Search Results

You are looking at 101 - 110 of 788 items for :

  • "insulin secretion" x
  • Refine by Access: All content x
Clear All
Free access

ML Villanueva-Penacarrillo, J Cancelas, F de Miguel, A Redondo, A Valin, I Valverde, and P Esbrit

Parathyroid hormone (PTH)-related protein (PTHrP) is present in the pancreatic islet. Recent data in transgenic mice suggest that PTHrP might modulate islet mass and insulin secretion. In the present study, we assessed the effect of the N-terminal PTH-like region of PTHrP on DNA synthesis in isolated rat islets. PTHrP (1-34), between 1 pM and 10 nM, for 48 h stimulated []thymidine incorporation into rat islets. This effect was maximally induced, about 2.5-fold over control, by 10 pM of this peptide, decreasing thereafter. In contrast, PTHrP (38-64) amide or PTHrP (107-139) were ineffective in increasing DNA synthesis in islets. Using reverse transcription followed by PCR, we confirmed that rat islets express PTHrP and the type I PTH/PTHrP receptor. Addition of a neutralizing anti-PTHrP antibody to the incubation medium of proliferating islets decreased islet DNA synthesis by 30%. The effect of a submaximal dose (30 pM) of PTHrP (1-34) on DNA synthesis in rat islets was abolished by 25 nM bisindolylmaleimide I, a protein kinase C (PKC) inhibitor, but not by 25 microM adenosine 3',5'-cyclic monophosphorothioate, Rp-isomer, a protein kinase A inhibitor. Moreover, 100 nM phorbol-12-myristate-13-acetate for 48 h also increased DNA synthesis 2-fold over controls in islets. PTHrP (1-34), at 100 nM, in contrast to 50 microM forskolin or 10 mM NaF, failed to affect adenylate cyclase activity in islet membranes. PTHrP, at 30 pM, was also found to increase 2-fold insulin released into the islet-conditioned medium within 24-48 h. Our results suggest that PTHrP is a modulator of pancreatic islet growth and/or function by a PKC-mediated mechanism.

Free access

H Mosen, A Salehi, and I Lundquist

The mechanism of nutrient-evoked insulin release is clearly complex. One part of that mechanism is postulated to be the activation of the glycogenolytic enzyme acid glucan-1,4-alpha-glucosidase. As nitric oxide (NO) has been found to be a potent inhibitor of glucose-stimulated insulin secretion, we have now investigated a possible influence of exogenous NO and inhibition of endogenous NO production on islet acid glucan-1,4-alpha-glucosidase activity in relation to insulin release stimulated by glucose and l-arginine. In isolated islets, NO derived from the intracellular NO donor hydroxylamine inhibited the activation of acid glucan-1, 4-alpha-glucosidase and its isoform acid alpha-glucosidase in parallel with inhibition of glucose-stimulated insulin release. In comparison, other lysosomal enzymes were largely unaffected. Similarly, the spontaneous NO donor sodium nitroprusside, as well as NO gas, when added to islet homogenates, suppressed the activities of these acid alpha-glucosidehydrolases and, to a lesser extent, the activities of other lysosomal enzymes. Finally, in the presence of the NO synthase inhibitor N(G)-nitro-l-arginine methyl ester, insulin release from isolated islets stimulated by glucose or l-arginine was markedly potentiated in parallel with an accompanying increase in the activities of acid glucan-1,4-alpha-glucosidase and acid alpha-glucosidase. Other lysosomal enzymes and neutral alpha-glucosidase were not influenced. We propose that an important inhibitory effect of NO on the insulin secretory processes stimulated by glucose and l-arginine is exerted via inactivation of islet acid glucan-1,4-alpha-glucosidase, a putative key enzyme in nutrient-stimulated insulin release.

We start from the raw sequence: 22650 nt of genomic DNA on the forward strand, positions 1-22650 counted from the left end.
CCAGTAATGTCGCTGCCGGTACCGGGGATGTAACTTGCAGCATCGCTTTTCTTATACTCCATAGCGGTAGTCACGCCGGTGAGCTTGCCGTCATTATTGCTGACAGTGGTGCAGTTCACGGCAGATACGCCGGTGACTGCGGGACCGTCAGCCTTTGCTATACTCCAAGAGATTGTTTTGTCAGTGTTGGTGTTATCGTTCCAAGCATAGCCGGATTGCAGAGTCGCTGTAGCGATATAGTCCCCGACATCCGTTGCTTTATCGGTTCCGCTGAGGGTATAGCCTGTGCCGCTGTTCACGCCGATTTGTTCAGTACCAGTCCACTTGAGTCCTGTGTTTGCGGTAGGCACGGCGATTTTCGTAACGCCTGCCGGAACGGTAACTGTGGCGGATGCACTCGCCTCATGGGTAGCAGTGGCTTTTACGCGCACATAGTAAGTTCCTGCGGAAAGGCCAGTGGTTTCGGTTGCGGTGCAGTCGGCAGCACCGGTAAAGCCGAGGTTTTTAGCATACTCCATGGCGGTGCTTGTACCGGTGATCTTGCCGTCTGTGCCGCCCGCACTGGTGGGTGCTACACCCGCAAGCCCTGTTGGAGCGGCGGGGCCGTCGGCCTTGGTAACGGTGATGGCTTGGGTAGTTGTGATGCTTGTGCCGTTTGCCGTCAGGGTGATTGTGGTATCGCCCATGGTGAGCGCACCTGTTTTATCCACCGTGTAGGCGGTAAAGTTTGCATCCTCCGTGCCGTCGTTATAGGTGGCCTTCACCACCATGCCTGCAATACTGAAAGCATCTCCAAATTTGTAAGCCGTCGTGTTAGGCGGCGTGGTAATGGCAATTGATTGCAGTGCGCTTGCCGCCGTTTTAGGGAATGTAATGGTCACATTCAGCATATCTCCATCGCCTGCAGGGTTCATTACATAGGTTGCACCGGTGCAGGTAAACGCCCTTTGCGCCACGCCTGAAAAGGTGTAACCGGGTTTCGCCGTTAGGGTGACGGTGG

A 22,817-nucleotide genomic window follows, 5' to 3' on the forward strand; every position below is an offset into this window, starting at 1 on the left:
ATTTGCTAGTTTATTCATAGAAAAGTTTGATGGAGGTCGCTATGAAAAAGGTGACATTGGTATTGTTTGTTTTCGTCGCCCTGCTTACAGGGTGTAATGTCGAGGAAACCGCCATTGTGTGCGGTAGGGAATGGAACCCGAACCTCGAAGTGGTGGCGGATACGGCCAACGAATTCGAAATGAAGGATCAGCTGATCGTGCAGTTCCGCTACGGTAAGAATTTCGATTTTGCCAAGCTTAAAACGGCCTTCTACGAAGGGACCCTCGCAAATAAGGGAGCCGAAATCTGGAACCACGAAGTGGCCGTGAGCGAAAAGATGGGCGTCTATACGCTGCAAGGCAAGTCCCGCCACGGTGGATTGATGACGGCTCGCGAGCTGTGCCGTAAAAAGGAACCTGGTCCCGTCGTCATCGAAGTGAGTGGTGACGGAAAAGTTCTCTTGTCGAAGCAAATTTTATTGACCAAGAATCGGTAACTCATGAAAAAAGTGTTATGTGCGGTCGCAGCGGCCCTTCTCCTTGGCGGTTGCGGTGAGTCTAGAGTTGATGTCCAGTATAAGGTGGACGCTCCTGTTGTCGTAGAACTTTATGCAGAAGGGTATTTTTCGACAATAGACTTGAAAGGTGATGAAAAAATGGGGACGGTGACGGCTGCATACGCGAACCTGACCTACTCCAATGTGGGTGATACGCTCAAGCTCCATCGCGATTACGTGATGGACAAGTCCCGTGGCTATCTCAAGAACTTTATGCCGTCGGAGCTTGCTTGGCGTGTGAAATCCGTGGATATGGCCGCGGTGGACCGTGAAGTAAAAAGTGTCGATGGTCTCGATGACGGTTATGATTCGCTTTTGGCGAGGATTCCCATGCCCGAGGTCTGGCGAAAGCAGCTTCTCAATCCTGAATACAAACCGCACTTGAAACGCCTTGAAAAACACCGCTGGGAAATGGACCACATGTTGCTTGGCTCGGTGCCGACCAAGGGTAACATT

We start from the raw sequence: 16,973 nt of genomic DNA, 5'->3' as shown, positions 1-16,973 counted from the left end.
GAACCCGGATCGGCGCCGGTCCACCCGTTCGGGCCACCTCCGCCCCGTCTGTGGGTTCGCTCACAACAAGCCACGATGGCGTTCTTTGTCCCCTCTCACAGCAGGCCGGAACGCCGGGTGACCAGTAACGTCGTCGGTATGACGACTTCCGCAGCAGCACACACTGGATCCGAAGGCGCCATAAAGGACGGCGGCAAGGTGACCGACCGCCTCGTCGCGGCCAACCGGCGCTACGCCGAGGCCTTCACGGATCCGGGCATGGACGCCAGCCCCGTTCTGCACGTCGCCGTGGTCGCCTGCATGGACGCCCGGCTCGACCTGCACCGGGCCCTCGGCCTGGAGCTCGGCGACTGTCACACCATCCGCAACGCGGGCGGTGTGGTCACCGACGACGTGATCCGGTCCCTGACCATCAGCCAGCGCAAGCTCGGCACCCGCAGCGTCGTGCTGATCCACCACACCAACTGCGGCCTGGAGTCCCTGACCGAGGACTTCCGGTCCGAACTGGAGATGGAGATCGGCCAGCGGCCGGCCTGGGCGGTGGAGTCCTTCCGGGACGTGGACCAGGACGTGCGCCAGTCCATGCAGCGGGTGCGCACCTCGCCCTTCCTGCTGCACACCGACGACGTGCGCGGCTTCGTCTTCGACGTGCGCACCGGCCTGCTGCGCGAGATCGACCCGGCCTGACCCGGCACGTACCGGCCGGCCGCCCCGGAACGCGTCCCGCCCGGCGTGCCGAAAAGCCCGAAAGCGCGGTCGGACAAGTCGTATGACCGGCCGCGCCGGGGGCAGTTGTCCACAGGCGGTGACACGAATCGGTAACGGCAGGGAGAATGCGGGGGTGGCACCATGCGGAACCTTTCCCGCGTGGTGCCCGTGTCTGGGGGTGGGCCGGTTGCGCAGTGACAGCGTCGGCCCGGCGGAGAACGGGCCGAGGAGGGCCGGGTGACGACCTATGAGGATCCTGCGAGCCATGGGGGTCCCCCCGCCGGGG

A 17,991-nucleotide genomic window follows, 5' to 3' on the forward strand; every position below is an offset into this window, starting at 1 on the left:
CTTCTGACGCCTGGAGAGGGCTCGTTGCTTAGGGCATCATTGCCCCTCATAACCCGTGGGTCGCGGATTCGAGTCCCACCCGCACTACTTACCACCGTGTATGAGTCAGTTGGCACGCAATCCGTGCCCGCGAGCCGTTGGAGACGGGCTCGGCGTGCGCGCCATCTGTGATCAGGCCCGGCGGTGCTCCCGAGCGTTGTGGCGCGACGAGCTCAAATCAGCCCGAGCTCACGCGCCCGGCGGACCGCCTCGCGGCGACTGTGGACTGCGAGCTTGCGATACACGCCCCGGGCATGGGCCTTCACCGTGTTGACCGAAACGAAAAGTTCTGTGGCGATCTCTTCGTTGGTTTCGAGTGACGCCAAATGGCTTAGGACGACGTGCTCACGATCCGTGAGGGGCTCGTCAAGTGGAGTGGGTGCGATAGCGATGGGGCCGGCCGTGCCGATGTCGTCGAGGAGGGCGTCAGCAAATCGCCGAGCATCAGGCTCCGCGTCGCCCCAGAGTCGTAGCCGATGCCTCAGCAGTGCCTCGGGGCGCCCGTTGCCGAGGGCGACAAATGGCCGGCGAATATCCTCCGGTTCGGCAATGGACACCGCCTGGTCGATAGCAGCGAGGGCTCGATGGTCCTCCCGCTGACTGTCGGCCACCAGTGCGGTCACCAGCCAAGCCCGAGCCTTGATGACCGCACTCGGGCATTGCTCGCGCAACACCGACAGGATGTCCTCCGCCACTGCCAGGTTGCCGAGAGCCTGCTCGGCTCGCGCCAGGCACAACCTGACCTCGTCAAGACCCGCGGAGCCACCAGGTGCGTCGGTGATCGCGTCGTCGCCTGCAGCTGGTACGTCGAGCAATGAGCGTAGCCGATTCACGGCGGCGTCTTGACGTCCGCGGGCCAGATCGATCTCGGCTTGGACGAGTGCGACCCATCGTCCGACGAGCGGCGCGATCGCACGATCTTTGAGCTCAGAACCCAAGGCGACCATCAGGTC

Restricted access

S C Blair, I D Caterson, and G J Cooney

Abstract

The effect of adrenalectomy (ADX) on glucose tolerance and insulin secretion was examined in conscious mice made obese by a single injection of gold thioglucose (GTG). To facilitate such a study a chronic jugular catheter was implanted into the mice at the time of performing the ADX or sham-ADX. One week after ADX, the body weight (GTG-obese+sham-ADX, 35·6 ± 0·6 g; GTG-obese+ADX, 33·1 ± 0·6 g; P<0·05) and glycogen content of the liver (GTG-obese+sham-ADX, 2·4 ± 0·2 μmol/liver; GTG-obese+ADX, 1·6 ± 0·1 μmol/liver; P<0·05) of GTG-injected mice were reduced. Plasma glucose concentrations, in both the overnight fasted state and in response to an intravenous glucose load were also reduced following ADX of GTG-obese mice, but not to the level of the sham-ADX control mice. However, ADX completely normalized plasma insulin concentrations in both the basal state and also in response to a glucose load, as indicated by the finding that the integrated insulin secretory response of the ADX GTG-obese mice was not different from that of sham-ADX control mice (control+sham-ADX, 192 ± 5 min.μU/ml; GTG-obese+ADX, 196 ± 10 min.μU/ml). The effects of ADX on carbohydrate metabolism were not restricted to GTG-injected mice, as ADX of control mice decreased fasting plasma glucose levels and reduced liver glycogen and plasma insulin concentrations. The normalization of insulin release in ADX GTG-obese mice occurred while these mice were still obese and glucose intolerant. This suggests that the decreased insulin release was not due solely to an ADX-induced improvement in insulin sensitivity and/or weight loss. Removal of central glucocorticoid effects on the parasympathetic stimulation of insulin release may play a role in the reduced insulin release observed after ADX of obese and control mice, although peripheral effects of glucocorticoid deficiency on glycogen synthesis in the liver may also influence whole animal glucose homeostasis.